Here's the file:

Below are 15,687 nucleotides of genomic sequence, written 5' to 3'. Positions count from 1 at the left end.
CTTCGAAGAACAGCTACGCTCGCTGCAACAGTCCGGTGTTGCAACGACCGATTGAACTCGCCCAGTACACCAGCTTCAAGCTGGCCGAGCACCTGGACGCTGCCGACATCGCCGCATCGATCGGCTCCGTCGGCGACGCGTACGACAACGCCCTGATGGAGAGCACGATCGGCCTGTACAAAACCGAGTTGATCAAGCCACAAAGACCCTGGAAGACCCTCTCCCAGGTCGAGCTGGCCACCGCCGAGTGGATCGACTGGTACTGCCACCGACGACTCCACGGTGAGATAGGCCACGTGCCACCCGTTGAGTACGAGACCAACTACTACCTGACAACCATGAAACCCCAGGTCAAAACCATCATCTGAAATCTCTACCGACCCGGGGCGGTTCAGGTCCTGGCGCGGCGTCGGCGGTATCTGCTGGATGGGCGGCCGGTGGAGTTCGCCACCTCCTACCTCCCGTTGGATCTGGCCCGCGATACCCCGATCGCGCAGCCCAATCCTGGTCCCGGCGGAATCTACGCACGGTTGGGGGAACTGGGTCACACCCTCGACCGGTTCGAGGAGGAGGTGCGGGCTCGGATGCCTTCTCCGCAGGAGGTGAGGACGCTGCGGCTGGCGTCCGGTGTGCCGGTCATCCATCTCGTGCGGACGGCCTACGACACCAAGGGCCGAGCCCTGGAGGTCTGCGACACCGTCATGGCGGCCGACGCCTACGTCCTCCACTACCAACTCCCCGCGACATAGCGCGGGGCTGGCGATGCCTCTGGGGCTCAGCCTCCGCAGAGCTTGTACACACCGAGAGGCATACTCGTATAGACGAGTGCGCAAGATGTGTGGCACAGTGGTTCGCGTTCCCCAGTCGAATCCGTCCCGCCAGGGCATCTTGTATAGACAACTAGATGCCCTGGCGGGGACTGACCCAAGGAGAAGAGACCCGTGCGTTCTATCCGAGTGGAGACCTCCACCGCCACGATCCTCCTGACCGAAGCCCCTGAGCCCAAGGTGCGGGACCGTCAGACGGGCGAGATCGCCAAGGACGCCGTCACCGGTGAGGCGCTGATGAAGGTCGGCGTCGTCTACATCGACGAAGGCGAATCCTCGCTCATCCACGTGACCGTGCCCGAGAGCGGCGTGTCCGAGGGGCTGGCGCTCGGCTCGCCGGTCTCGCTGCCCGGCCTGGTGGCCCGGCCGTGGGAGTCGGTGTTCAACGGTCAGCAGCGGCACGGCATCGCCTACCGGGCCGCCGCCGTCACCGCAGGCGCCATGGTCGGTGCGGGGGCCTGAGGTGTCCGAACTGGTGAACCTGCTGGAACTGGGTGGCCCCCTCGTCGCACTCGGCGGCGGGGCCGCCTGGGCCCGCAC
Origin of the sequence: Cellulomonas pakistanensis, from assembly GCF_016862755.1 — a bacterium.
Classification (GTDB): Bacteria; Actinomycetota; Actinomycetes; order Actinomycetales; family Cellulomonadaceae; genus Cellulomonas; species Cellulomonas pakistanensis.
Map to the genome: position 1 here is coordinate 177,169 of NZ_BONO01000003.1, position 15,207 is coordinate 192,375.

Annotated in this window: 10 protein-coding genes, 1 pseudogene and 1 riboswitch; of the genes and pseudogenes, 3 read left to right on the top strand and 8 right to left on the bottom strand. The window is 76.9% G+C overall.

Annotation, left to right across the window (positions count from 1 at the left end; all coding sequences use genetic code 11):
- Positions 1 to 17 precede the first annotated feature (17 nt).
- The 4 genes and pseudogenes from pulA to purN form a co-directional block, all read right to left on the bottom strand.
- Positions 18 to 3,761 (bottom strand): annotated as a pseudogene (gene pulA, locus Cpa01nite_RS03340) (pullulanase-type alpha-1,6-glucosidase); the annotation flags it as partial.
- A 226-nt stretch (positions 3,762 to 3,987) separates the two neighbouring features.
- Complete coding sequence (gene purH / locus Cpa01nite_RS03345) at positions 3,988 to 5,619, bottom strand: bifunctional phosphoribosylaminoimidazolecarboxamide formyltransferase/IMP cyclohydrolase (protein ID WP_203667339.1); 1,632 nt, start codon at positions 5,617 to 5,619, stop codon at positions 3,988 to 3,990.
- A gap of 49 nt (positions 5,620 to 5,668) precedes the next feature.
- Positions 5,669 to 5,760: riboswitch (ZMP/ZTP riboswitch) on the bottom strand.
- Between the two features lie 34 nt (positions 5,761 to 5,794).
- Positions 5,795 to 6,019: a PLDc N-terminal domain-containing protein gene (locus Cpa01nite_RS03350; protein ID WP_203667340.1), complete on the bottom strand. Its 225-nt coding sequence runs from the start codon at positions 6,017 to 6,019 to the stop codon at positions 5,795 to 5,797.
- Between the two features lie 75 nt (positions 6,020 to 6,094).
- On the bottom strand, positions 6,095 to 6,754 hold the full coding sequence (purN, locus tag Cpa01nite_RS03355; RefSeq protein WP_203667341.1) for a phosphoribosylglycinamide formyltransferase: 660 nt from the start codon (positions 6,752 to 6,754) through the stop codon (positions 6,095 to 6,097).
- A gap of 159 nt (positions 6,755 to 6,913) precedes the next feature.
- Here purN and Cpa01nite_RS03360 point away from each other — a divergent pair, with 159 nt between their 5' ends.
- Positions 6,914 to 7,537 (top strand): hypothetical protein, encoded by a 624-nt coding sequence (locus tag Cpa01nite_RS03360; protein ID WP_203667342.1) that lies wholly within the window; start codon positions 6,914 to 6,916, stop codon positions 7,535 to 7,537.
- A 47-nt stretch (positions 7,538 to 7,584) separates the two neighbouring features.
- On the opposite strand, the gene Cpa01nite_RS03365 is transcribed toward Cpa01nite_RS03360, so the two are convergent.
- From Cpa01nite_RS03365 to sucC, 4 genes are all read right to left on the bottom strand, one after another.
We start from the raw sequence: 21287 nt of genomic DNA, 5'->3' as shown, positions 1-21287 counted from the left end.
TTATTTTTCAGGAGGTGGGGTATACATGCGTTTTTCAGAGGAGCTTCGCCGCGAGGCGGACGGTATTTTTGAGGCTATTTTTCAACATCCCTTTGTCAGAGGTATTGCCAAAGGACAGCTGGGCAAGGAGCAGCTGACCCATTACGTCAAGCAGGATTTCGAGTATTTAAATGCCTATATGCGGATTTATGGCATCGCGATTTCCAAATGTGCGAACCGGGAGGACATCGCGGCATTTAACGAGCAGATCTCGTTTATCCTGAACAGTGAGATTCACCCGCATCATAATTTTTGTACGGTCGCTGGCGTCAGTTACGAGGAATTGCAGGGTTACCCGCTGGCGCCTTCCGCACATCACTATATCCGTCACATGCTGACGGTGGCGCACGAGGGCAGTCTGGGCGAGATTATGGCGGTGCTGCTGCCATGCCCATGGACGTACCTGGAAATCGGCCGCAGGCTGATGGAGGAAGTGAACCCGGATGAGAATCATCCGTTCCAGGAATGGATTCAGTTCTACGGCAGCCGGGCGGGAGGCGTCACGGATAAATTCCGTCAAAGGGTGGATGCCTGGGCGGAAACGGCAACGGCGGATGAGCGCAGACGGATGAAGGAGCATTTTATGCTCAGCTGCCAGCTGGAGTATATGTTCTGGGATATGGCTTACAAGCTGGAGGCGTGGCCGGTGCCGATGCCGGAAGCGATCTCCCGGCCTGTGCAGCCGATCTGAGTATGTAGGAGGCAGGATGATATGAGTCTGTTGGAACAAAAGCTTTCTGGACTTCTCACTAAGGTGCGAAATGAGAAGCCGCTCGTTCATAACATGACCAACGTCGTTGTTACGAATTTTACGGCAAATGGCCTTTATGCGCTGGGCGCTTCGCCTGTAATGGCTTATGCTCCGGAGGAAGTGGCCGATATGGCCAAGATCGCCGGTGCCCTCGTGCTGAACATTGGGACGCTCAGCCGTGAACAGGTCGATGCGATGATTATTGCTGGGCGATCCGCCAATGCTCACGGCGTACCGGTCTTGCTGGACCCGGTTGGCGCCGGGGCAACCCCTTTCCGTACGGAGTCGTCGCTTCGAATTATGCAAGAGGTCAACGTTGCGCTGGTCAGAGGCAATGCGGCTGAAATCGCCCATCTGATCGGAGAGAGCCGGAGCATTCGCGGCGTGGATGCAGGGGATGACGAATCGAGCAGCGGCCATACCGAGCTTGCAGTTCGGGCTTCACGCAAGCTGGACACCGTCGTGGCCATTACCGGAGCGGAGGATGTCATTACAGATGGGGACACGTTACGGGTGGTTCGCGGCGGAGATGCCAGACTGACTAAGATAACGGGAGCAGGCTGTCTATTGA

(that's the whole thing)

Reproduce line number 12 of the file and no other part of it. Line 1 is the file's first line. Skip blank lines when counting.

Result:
- Complete coding sequence (gene purH / locus Cpa01nite_RS03345) at positions 3,988 to 5,619, bottom strand: bifunctional phosphoribosylaminoimidazolecarboxamide formyltransferase/IMP cyclohydrolase (protein ID WP_203667339.1); 1,632 nt, start codon at positions 5,617 to 5,619, stop codon at positions 3,988 to 3,990.